Locoweed Host Thinned by Development : Palos Verdes Blue Butterfly Disappears

Community Correspondent

Kneeling beside a small plant on a Rancho Palos Verdes hillside, lepidopterist Jess Morton examines a cluster of pods that adorn it like gaudy bangles, looking for any vestige of the caterpillar. But the pods of this native locoweed are intact, leading Morton to conclude that it is not serving as a nursery for the Palos Verdes blue butterfly.

And chances are remote that this strain of locoweed--which is disappearing rapidly because of development and land clearance for fire protection--will ever again serve as an incubator and food plant for the elusive butterfly that is native only to the Palos Verdes Peninsula.

"I think it's quite likely they are gone," said Morton, an accountant by profession and a former president of the Palos Verdes Audubon Society. "Last year I thought the prediction (that the butterflies were extinct) was premature. I'm not so sure now."

Entirely dependent on the locoweed for its survival, the butterfly--which looks like a small petal of silvery blue tossed in the breeze--has become a victim of habitat destruction.

Not Yet Official

Although the endangered species office of the U.S. Fish and Wildlife Service has yet to officially declare the butterfly extinct, hunts this year--and last year--by amateur and professional biologists failed to turn up any trace of the blue.

"If there had been anything, we would have found it," said biologist Rudi Mattoni, a private entomologist. "It's over."

Despite these gloomy assessments, there will be searches for the blue again next year, according to Sam Jojola, special agent with the Fish and Wildlife Service. But he agreed that the butterfly probably is gone forever.

If the Palos Verdes blue is officially declared extinct, it will be the first organism to disappear that was known to exist when it was listed as an endangered species, according to the Fish and Wildlife service. It was put on the list in 1980.

No more than half a dozen of the butterflies were counted in 1983. When none were found in 1984, it was hoped that the dry weather conditions that year had caused an extended hibernation--or chrysalis--stage and that what didn't appear in 1984 would flutter forth in abundant blue beauty this year.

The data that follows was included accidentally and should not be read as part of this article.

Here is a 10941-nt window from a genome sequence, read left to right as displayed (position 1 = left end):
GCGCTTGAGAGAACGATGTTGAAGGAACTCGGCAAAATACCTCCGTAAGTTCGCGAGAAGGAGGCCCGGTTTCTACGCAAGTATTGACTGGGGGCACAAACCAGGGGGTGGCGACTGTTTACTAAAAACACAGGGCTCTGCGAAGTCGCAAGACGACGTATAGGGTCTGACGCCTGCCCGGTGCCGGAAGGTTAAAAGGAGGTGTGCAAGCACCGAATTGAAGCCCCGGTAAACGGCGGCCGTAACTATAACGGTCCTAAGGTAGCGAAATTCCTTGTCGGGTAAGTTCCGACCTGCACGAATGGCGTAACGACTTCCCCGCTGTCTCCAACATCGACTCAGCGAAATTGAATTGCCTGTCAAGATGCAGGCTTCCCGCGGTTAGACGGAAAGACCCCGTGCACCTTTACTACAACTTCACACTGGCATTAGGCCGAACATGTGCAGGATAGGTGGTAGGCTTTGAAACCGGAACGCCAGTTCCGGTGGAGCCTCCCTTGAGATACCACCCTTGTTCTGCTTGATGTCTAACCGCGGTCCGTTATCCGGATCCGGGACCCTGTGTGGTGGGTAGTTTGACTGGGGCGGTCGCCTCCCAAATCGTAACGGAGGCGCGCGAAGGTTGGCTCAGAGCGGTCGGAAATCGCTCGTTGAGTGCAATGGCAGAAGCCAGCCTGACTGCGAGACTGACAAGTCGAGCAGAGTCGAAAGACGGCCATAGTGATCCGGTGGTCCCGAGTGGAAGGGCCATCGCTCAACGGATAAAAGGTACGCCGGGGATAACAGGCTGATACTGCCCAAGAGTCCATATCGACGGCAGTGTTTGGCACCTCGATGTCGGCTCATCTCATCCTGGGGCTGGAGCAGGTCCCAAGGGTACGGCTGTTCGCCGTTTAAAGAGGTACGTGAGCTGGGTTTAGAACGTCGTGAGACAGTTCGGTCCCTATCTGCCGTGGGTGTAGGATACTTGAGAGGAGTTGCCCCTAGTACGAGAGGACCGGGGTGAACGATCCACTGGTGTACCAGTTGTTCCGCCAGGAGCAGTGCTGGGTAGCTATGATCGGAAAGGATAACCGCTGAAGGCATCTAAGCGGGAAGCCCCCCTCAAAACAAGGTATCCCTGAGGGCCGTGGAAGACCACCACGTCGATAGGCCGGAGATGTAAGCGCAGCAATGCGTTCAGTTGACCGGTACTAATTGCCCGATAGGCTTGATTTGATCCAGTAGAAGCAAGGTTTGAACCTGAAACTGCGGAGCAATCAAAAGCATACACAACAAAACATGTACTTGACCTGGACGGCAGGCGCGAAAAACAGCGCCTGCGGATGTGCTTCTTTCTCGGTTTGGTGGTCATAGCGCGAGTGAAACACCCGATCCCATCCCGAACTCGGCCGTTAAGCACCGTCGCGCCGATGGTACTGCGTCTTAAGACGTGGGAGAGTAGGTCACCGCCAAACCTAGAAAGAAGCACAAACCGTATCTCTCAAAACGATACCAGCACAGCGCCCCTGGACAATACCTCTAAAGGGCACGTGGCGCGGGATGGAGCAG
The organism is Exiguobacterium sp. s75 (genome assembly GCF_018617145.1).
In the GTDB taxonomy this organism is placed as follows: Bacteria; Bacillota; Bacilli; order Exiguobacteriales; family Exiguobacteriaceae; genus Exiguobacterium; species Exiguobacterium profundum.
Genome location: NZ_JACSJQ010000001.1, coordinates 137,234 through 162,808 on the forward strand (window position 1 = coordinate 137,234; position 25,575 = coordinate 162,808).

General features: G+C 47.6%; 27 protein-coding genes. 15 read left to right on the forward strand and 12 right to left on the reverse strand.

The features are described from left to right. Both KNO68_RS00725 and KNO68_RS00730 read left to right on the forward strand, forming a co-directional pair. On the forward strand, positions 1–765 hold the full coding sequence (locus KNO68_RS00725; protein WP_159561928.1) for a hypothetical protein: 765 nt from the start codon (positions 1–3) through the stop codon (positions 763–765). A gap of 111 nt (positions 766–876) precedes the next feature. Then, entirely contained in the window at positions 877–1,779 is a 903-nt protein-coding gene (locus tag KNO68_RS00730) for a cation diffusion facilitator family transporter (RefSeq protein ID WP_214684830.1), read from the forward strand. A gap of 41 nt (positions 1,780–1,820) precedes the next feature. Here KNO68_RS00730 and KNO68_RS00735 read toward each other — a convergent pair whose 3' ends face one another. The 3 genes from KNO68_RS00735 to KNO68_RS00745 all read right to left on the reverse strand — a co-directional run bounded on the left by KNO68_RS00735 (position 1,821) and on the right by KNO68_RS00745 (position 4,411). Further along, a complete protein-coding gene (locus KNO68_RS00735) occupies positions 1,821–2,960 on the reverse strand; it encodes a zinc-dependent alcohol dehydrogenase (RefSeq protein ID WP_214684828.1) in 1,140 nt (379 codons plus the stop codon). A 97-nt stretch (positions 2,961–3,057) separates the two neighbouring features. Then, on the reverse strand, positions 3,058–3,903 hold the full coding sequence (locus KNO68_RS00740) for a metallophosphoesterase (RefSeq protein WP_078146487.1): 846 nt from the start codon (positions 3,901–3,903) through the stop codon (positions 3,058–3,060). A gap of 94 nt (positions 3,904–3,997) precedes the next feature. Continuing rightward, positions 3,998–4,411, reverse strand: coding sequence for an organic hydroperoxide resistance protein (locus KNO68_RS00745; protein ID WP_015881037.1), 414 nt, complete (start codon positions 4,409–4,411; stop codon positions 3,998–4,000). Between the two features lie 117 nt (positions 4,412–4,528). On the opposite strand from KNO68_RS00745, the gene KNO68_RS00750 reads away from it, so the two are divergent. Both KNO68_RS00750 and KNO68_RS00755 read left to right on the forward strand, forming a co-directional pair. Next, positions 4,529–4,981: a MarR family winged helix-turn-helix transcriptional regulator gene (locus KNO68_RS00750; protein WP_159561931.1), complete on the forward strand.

Short Flying Period

The blue traditionally flies during February and March, and this schedule, early by butterfly standards, kept it isolated from scientists until 1977, when it began to be studied. But by then, housing developments and land clearances by the county had wiped out significant groups of blues and had isolated others.

Mattoni said the butterflies could not move, perhaps because of distances between one patch of plants and another.

Richard Arnold, a University of California, Berkeley, entomologist who specializes in the Palos Verdes blue, said the habitat areas left are small and have few plants. "The likelihood of any of the butterflies surviving in those areas from one year to the next is fairly minimal," he said.

Numerous trips to the Peninsula have convinced him that the blue no longer lives: "In addition to looking for the adults, I sampled the seed pods of the plants that the butterfly larvae feed on in the caterpillar stage. I looked at a very high percentage of the seed pods that were produced this year and found no signs of the larvae."

Arnold said that when he has located new areas of habitation, he invariably has found them damaged by fire control methods or, on return trips, destroyed by development.

Little Action

While Arnold said he was prompt in regularly apprising Fish and Wildlife of his research, he did not relay the information to the City of Rancho Palos Verdes because he assumed that the fish and wildlife agency would do so. But, he said, the agency "certainly did not do everything it was supposed to do" and the city "could have done a little more about getting better information or having more qualified people do more survey work in the area."

One communications failure cited by Arnold and others involved the development of Fred Hesse Community Park, a splash of green atop the Peninsula overlooking the Pacific Ocean. In 1983, the city determined that use of a specific area for a baseball diamond would not threaten the butterflies, when in reality that region contained the greatest density of the remaining Palos Verdes blues.

Alice Angus, associate planner in Rancho Palos Verdes environmental services office, said the city's environmental work was reviewed by the California Governor's Office of Planning and Research, and there were no objections. She said the city learned later that a supposed habitat had been destroyed.

Mayor John McTaggart, who was a planning commissioner when the park was developed, said the city "always tried to work with the agencies that approached us about the butterfly." He said no one complained about butterfly destruction until grading had been completed.

Not Much Support

"Insects in general have not gotten very good treatment," Arnold lamented. "Even though (endangered insects) have all the rights of protection of the California condor, they just don't seem to get the support."

Said Mattoni, "We're really irrevocably screwing up the world ecosystem. Every time you pop a species, it's just one more index of the destruction that's being wrought."

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